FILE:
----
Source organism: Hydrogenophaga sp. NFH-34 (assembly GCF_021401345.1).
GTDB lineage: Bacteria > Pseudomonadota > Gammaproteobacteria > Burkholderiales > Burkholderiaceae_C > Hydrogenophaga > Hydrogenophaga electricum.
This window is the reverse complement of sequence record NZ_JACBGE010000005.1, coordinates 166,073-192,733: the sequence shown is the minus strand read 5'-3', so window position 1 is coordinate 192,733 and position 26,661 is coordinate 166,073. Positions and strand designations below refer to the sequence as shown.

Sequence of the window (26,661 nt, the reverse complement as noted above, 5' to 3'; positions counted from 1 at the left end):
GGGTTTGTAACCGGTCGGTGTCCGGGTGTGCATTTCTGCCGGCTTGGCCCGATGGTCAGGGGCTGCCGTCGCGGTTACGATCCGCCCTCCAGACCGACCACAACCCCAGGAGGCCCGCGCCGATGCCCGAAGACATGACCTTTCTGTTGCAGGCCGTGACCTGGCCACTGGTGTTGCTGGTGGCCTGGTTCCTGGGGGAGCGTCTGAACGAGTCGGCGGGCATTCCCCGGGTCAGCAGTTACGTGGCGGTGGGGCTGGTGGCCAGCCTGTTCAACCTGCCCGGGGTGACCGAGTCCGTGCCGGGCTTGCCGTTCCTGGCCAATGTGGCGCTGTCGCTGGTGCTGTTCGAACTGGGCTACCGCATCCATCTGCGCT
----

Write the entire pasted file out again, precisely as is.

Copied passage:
Source organism: Hydrogenophaga sp. NFH-34 (assembly GCF_021401345.1).
GTDB lineage: Bacteria > Pseudomonadota > Gammaproteobacteria > Burkholderiales > Burkholderiaceae_C > Hydrogenophaga > Hydrogenophaga electricum.
This window is the reverse complement of sequence record NZ_JACBGE010000005.1, coordinates 166,073-192,733: the sequence shown is the minus strand read 5'-3', so window position 1 is coordinate 192,733 and position 26,661 is coordinate 166,073. Positions and strand designations below refer to the sequence as shown.

Sequence of the window (26,661 nt, the reverse complement as noted above, 5' to 3'; positions counted from 1 at the left end):
GGGTTTGTAACCGGTCGGTGTCCGGGTGTGCATTTCTGCCGGCTTGGCCCGATGGTCAGGGGCTGCCGTCGCGGTTACGATCCGCCCTCCAGACCGACCACAACCCCAGGAGGCCCGCGCCGATGCCCGAAGACATGACCTTTCTGTTGCAGGCCGTGACCTGGCCACTGGTGTTGCTGGTGGCCTGGTTCCTGGGGGAGCGTCTGAACGAGTCGGCGGGCATTCCCCGGGTCAGCAGTTACGTGGCGGTGGGGCTGGTGGCCAGCCTGTTCAACCTGCCCGGGGTGACCGAGTCCGTGCCGGGCTTGCCGTTCCTGGCCAATGTGGCGCTGTCGCTGGTGCTGTTCGAACTGGGCTACCGCATCCATCTGCGCT